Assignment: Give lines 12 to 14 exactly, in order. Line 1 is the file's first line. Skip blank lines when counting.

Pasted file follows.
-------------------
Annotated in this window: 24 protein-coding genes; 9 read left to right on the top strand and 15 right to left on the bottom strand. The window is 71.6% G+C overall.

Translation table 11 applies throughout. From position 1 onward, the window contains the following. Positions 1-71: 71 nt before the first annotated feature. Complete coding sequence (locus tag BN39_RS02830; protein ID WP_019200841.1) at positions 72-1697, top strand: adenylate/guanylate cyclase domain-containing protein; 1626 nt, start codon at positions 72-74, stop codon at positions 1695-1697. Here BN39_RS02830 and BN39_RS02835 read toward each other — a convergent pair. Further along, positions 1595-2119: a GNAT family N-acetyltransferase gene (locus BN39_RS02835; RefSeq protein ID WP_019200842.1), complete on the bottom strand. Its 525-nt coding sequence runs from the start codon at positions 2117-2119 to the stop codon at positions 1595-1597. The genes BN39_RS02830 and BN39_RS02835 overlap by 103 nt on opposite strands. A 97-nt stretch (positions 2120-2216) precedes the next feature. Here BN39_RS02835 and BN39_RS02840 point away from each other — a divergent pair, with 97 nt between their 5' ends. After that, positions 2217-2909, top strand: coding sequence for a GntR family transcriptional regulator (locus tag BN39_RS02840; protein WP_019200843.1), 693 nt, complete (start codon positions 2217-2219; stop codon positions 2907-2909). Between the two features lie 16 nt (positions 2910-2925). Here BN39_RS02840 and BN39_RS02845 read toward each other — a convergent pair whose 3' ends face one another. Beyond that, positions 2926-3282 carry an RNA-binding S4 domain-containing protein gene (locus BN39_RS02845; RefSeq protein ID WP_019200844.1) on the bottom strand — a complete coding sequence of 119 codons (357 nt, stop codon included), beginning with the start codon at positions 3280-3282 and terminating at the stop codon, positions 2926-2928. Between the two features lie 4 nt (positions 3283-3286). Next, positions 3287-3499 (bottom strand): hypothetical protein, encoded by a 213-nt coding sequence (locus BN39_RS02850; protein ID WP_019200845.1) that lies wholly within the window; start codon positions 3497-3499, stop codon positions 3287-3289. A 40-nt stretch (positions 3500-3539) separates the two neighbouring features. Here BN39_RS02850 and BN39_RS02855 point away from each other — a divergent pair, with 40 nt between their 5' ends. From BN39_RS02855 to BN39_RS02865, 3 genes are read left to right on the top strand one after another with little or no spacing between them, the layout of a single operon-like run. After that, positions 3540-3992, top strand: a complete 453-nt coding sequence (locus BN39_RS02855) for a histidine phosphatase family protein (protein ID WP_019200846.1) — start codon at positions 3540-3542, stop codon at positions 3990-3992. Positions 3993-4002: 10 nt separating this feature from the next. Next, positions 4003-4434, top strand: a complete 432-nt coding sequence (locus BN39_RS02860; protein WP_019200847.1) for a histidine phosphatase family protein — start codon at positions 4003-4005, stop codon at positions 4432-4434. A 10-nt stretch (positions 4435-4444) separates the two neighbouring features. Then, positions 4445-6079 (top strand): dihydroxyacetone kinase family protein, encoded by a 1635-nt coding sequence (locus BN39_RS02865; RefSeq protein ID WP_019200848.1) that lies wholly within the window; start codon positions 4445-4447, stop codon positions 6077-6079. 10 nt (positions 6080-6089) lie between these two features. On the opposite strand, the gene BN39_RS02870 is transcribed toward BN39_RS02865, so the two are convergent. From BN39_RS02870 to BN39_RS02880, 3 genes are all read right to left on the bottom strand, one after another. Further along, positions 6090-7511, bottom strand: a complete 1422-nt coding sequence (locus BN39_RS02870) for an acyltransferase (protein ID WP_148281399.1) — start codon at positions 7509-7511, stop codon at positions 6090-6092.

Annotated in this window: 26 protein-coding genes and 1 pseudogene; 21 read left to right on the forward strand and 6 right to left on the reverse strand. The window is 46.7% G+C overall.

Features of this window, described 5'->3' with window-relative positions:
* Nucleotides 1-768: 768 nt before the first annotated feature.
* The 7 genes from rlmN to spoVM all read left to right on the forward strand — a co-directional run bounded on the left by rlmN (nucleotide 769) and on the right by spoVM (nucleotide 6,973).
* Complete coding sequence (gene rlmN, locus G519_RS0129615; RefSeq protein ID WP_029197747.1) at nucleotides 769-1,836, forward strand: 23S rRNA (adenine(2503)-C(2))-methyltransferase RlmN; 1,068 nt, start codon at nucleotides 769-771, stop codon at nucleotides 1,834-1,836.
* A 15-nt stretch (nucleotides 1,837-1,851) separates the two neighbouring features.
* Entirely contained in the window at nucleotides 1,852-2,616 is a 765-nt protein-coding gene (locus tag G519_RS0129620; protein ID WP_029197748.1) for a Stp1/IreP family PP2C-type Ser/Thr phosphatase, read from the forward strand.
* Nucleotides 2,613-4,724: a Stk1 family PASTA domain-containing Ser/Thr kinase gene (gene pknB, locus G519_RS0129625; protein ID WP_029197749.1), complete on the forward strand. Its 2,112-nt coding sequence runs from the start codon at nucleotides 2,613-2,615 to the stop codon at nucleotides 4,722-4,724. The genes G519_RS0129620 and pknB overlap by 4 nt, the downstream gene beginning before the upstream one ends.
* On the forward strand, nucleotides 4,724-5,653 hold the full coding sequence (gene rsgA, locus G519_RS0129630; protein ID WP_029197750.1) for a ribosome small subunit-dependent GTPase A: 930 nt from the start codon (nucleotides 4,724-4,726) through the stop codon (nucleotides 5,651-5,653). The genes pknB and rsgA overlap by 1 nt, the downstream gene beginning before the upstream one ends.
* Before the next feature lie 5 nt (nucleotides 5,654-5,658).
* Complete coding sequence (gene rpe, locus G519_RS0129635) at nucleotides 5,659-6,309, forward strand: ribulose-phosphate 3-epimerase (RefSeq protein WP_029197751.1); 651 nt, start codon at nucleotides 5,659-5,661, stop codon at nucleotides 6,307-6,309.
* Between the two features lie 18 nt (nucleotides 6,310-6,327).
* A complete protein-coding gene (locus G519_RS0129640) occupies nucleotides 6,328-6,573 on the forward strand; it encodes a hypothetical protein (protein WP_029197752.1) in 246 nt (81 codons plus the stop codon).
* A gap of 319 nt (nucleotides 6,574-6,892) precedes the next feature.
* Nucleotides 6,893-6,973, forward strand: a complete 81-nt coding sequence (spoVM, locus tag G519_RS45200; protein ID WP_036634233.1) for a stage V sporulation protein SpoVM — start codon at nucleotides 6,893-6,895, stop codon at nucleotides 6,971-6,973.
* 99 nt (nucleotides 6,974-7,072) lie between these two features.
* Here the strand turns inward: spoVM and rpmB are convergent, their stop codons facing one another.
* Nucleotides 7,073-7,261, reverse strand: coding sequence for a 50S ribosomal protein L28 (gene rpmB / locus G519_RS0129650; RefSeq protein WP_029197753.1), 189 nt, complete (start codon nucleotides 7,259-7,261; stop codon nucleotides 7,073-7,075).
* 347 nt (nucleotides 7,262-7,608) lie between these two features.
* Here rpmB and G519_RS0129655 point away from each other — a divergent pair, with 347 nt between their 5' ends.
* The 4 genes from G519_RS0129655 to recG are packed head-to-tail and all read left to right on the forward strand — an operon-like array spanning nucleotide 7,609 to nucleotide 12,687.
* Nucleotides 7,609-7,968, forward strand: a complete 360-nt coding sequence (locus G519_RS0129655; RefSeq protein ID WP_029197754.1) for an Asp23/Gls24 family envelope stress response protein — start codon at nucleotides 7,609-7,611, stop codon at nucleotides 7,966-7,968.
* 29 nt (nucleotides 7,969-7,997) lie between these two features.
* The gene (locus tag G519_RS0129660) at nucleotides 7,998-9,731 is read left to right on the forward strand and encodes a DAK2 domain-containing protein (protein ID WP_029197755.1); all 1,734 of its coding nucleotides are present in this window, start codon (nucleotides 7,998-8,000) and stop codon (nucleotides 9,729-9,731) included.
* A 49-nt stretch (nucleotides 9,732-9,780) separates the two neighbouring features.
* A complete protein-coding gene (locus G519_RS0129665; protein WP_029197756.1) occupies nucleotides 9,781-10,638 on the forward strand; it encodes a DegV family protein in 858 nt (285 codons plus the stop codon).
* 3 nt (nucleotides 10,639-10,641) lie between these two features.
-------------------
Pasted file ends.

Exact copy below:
* Before the next feature lie 5 nt (nucleotides 5,654-5,658).
* Complete coding sequence (gene rpe, locus G519_RS0129635) at nucleotides 5,659-6,309, forward strand: ribulose-phosphate 3-epimerase (RefSeq protein WP_029197751.1); 651 nt, start codon at nucleotides 5,659-5,661, stop codon at nucleotides 6,307-6,309.
* Between the two features lie 18 nt (nucleotides 6,310-6,327).